As I come from a SQL Server background I am not sure what the Sybase equivalent for a Service pack is.

I know Sybase have a list of EBF's but are these the equivalent of Hotfixes in SQL Server? More specifically are EBF's cumulative or do they only fix one issue at a time? I also noticed that EBFs are "moderately" tested.

What is the usual thing to do if I am wanting to move to SQL Anywhere 11 from SQL Anywhere 10 and want to ensure that I have the latest "version". Do I install the latest EBF or is there some Fully tested "service pack" out there that I should install on a clean system?

Thanks,

Warren.

asked 06 Jul '10, 02:54

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warren
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edited 06 Jul '10, 09:46

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Breck Carter
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That's one of the questions that could get an "all-time-classic" tag, methinks. Thanks for raising it on the appropriate platform!

(06 Jul '10, 10:49) Volker Barth

SQL Anywhere installations are usually identified by version and build; e.g., 11.0.1.2276 where 11.0.1 is the version and 2276 is the build.

EBFs are cumulative within a version number, and each one provides you with a new build for that version. For example, EBFs for version 11.0.0 are cumulative within 11.0.0, and EBFs for 11.0.1 are cumulative within 11.0.1 but separate from the EBFs for 11.0.0.

There are three kinds of deliverables when it comes to building your installation:

  • An initial setup.exe for a version, requiring a registration key; e.g., initial setups exist for 11.0.0 and 11.0.1, and they give you the original build of their respective versions.

  • An upgrade for moving from one version to another; e.g., if you have 11.0.0 installed (with or without EBFs), you can use the 11.0.1 upgrade to move to the original build of version 11.0.1. Upgrades don't work across major versions; e.g., for moving from 10 to 11 you need an initial setup. Upgrades do include bug fixes, new functionality, behavior changes and updated documentation.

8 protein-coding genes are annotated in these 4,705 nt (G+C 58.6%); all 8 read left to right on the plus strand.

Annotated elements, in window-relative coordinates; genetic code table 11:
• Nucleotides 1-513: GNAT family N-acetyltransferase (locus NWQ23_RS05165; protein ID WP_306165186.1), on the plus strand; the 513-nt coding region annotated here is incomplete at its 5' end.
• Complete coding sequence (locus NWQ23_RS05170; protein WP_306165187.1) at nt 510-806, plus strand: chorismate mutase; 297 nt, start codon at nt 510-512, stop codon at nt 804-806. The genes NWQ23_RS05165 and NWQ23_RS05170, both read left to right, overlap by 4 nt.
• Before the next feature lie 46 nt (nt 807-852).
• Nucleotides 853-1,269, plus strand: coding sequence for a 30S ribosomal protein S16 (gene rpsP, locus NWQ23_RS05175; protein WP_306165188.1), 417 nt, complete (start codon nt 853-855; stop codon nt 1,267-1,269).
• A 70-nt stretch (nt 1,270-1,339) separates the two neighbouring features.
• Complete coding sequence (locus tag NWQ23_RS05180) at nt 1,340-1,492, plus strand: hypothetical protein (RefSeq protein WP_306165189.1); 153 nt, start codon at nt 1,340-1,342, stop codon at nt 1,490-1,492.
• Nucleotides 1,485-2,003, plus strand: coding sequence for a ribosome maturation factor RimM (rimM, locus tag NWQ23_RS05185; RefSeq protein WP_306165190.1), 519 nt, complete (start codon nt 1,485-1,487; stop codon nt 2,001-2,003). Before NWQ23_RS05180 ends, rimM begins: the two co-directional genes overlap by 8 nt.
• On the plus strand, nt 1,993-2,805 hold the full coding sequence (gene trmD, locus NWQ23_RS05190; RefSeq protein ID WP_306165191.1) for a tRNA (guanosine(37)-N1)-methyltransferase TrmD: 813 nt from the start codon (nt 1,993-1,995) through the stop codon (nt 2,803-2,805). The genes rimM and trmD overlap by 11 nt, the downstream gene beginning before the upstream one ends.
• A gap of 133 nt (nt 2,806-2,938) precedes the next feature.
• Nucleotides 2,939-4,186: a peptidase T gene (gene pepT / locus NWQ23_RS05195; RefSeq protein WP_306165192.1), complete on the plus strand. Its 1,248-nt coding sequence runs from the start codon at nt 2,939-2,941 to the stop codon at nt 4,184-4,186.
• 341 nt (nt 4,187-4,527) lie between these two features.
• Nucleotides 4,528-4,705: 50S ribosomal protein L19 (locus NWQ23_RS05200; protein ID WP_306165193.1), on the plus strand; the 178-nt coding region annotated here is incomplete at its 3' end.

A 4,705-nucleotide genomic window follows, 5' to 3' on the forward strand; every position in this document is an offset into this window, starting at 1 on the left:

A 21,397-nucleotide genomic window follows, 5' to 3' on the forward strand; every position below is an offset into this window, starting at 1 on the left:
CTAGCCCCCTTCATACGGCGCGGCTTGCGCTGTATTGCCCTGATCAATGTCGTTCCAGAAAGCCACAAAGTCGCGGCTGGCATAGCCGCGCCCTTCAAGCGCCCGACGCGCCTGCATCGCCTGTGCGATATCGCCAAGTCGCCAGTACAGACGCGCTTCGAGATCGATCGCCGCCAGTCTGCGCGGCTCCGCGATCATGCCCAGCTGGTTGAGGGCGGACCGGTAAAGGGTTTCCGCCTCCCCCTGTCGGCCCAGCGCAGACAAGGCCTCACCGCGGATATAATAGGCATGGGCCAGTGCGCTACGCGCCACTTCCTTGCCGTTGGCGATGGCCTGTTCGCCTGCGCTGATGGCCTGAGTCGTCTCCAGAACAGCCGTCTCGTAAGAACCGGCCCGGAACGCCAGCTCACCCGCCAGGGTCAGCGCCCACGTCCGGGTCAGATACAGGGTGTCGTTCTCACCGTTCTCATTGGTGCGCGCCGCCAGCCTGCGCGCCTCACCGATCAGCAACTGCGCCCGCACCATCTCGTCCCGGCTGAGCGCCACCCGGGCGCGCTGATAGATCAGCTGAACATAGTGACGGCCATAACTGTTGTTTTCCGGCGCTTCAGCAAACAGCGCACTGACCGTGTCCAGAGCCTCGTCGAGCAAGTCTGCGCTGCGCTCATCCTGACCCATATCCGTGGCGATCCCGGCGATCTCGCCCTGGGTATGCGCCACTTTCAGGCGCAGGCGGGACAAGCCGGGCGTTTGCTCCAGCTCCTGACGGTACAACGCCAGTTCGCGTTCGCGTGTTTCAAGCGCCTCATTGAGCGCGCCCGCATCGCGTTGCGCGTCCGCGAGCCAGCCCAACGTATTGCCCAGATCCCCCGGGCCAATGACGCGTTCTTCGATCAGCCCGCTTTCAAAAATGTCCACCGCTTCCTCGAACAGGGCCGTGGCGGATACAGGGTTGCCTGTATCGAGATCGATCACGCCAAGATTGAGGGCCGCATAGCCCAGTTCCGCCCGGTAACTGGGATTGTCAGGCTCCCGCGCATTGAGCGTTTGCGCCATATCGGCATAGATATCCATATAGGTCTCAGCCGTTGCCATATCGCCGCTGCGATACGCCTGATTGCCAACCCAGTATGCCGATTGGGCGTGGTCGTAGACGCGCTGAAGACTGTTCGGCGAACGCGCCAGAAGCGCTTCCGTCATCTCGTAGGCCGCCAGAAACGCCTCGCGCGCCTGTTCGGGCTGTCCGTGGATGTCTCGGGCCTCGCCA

• EBFs update the build within version, as described above. EBFs contain bug fixes but not updated documentation, and they rarely contain new functionality or behavior changes (which would suck, because of the "no updated documentation").

So, to move from 10 to 11, you probably need the 11.0.1 initial setup plus a recent EBF for 11.0.1... or you can use the long road (11.0.0 setup, 11.0.1 upgrade, recent EBF).

I have had good experience with EBFs as far as quality is concerned. After a new version has been around for a while, it is probably a good idea to apply an EBF to get all the initial fixes. After that, EBFs should probably only be installed if they fix a known problem that is affecting you. I.e., I'm still using 11.0.1.2276 which is fairly old, but not as old as the original 11.0.1 build... rock solid, IMO.

SQL Anywhere doesn't have the equivalent of SQL Server service packs, which seem to be more frequent than SQL Anywhere versions but much less frequent than EBFs. FWIW I had to back out an MSS SP not long ago, where "back out" meant uninstall, reinstall and restore database. I am saying that to simply point out that stuff happens with all software products, and you have to be especially careful with DBMS software... testing is a critical part of upgrading.

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answered 06 Jul '10, 09:43

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Breck Carter
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edited 06 Jul '10, 09:55

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Just to add: The "only documentation" each EBF comes with is its readme file. I would generally recommend to look into that (usually even before downloading the EBF) to see if new functionality of interest is introduced or if one might be affected with any fixes. (Though the latter is sometimes hard to tell because the bug fix descriptions are not - and possibly can't be - that detailed.)

(06 Jul '10, 10:47) Volker Barth
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Great Answer! Thanks very much for the detailed response... That clears up a few things. I'm going to install the latest EBF to bring it to build 11.0.1.2452

(07 Jul '10, 05:48) warren

Further to Volker's point about the "read me" file... if an EBF does introduce a behavior change or new feature, that is where it will be documented.

(08 Jul '10, 11:10) Breck Carter

EBFs are cumulative, so it is sufficient to install the latest. Fully tested are releases which result in a new version number like 11.0.1.

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answered 06 Jul '10, 08:37

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Martin
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EBFs run through a full testing cycle before they are released.

(06 Jul '10, 18:06) Josh Savill

Thanks for the clarification!

(07 Jul '10, 05:49) warren
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question asked: 06 Jul '10, 02:54

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last updated: 06 Jul '10, 09:55